Tuesday, March 9, 2010

The Wolf River apple, dating back to the 1880s, was named after the place where it was first grown, near the Wolf River in Wisconsin. William Springer from Quebec, Canada planted seeds of an Alexander apple near his new farm in Fremont, and the Wolf River was born!

Most notable, perhaps, for its good looks and huge size, it sometimes weighs upwards of one pound. Wolf Rivers are a light red in color with red striping and swatches of light yellow/green. Their pale yellow flesh is coarse and somewhat juicy. These tart apples are most useful as a cooking apple, especially for apple butter and sauce.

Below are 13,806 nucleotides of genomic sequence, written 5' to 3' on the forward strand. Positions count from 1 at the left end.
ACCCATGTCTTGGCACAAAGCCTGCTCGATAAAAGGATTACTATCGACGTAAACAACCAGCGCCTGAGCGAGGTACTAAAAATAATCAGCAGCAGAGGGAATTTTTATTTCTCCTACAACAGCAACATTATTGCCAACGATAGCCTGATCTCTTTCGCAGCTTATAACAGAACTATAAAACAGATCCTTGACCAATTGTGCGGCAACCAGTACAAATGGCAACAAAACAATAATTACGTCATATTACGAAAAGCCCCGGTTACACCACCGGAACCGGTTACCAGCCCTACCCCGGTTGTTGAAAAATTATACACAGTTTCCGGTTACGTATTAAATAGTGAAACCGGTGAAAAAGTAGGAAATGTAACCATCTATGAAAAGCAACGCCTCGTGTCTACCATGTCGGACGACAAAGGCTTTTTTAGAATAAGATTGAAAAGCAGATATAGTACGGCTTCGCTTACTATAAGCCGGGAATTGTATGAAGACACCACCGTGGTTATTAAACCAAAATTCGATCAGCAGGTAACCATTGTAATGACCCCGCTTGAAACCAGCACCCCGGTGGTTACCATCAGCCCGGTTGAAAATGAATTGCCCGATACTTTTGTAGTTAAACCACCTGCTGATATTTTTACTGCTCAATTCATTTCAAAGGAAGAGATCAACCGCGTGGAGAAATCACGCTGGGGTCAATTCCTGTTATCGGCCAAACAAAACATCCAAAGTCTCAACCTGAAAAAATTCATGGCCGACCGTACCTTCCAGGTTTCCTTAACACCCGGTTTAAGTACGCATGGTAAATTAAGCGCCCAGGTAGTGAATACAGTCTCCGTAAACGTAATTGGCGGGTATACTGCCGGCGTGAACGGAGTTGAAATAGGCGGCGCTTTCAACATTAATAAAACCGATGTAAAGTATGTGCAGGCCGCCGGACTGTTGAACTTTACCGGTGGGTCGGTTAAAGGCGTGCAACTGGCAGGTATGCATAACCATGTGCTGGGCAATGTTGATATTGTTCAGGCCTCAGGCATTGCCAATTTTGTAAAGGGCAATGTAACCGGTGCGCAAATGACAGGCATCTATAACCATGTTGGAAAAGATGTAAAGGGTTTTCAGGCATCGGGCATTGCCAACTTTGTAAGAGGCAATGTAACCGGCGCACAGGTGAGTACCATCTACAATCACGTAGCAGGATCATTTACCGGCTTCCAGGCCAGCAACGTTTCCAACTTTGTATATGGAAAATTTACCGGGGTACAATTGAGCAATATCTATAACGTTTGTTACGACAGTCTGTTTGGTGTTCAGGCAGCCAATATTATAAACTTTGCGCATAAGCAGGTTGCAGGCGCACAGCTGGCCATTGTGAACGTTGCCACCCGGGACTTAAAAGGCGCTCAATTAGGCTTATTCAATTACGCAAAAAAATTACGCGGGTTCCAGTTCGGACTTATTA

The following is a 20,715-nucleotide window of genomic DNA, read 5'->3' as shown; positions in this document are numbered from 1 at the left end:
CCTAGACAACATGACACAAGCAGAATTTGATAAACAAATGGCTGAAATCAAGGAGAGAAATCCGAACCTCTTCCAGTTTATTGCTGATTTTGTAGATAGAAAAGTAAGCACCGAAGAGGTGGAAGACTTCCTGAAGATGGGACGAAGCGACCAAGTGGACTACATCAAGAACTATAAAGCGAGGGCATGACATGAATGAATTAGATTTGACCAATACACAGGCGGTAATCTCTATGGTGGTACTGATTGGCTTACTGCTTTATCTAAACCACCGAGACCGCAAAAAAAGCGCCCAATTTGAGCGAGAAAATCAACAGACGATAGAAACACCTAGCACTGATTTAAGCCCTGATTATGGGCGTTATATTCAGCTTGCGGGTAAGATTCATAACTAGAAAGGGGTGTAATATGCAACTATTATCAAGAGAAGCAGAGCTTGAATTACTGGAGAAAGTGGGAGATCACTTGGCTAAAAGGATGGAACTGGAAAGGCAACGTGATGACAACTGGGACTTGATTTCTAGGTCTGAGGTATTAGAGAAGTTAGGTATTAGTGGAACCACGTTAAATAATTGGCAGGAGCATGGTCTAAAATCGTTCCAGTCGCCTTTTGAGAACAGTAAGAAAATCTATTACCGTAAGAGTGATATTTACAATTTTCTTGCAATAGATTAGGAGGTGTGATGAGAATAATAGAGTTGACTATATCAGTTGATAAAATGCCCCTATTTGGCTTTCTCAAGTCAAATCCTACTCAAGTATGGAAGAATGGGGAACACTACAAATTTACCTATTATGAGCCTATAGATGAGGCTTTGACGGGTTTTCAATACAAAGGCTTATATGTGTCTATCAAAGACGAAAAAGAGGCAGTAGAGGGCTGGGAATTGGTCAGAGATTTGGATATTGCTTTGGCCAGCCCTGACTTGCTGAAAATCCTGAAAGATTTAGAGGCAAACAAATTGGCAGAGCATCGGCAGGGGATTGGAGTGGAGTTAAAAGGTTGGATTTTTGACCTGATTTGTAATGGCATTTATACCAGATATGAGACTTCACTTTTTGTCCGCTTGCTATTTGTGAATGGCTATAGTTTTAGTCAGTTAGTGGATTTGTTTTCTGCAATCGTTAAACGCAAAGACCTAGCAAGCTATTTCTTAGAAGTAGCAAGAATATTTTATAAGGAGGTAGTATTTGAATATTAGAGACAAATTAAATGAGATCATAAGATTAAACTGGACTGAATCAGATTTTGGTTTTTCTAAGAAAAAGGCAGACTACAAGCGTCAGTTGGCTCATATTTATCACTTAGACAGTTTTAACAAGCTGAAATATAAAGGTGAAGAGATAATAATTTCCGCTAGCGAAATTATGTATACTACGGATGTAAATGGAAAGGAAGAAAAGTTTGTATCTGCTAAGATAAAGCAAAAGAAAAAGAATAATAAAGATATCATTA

Wolf Rivers are ready for harvest in September and do not keep well; they're best eaten fresh off the tree.

Most apple seeds do not reliably reproduce a similar apple tree which is why modern horticulture relies on grafting to propagate varieties. Wolf River is among the few apple varieties that produce, from seed, a tree close to that of its parent.

No comments:

Post a Comment